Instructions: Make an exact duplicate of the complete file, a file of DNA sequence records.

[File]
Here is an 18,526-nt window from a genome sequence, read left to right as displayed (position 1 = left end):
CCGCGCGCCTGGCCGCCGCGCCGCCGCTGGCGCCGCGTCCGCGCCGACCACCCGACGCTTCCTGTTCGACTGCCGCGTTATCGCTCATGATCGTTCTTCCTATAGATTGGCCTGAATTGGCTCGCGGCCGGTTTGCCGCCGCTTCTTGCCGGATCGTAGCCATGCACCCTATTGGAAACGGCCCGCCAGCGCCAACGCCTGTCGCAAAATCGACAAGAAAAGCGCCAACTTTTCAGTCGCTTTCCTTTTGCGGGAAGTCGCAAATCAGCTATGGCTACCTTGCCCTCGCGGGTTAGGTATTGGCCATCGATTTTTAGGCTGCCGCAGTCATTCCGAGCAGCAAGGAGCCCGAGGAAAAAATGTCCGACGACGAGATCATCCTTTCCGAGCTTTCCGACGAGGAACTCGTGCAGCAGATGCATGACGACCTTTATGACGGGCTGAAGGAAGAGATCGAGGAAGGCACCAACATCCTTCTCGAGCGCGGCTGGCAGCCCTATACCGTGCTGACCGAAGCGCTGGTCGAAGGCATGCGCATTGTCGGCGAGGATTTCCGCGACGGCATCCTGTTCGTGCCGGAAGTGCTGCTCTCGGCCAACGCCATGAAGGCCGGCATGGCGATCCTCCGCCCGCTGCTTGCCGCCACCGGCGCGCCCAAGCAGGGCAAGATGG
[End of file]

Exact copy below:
Here is an 18,526-nt window from a genome sequence, read left to right as displayed (position 1 = left end):
CCGCGCGCCTGGCCGCCGCGCCGCCGCTGGCGCCGCGTCCGCGCCGACCACCCGACGCTTCCTGTTCGACTGCCGCGTTATCGCTCATGATCGTTCTTCCTATAGATTGGCCTGAATTGGCTCGCGGCCGGTTTGCCGCCGCTTCTTGCCGGATCGTAGCCATGCACCCTATTGGAAACGGCCCGCCAGCGCCAACGCCTGTCGCAAAATCGACAAGAAAAGCGCCAACTTTTCAGTCGCTTTCCTTTTGCGGGAAGTCGCAAATCAGCTATGGCTACCTTGCCCTCGCGGGTTAGGTATTGGCCATCGATTTTTAGGCTGCCGCAGTCATTCCGAGCAGCAAGGAGCCCGAGGAAAAAATGTCCGACGACGAGATCATCCTTTCCGAGCTTTCCGACGAGGAACTCGTGCAGCAGATGCATGACGACCTTTATGACGGGCTGAAGGAAGAGATCGAGGAAGGCACCAACATCCTTCTCGAGCGCGGCTGGCAGCCCTATACCGTGCTGACCGAAGCGCTGGTCGAAGGCATGCGCATTGTCGGCGAGGATTTCCGCGACGGCATCCTGTTCGTGCCGGAAGTGCTGCTCTCGGCCAACGCCATGAAGGCCGGCATGGCGATCCTCCGCCCGCTGCTTGCCGCCACCGGCGCGCCCAAGCAGGGCAAGATGG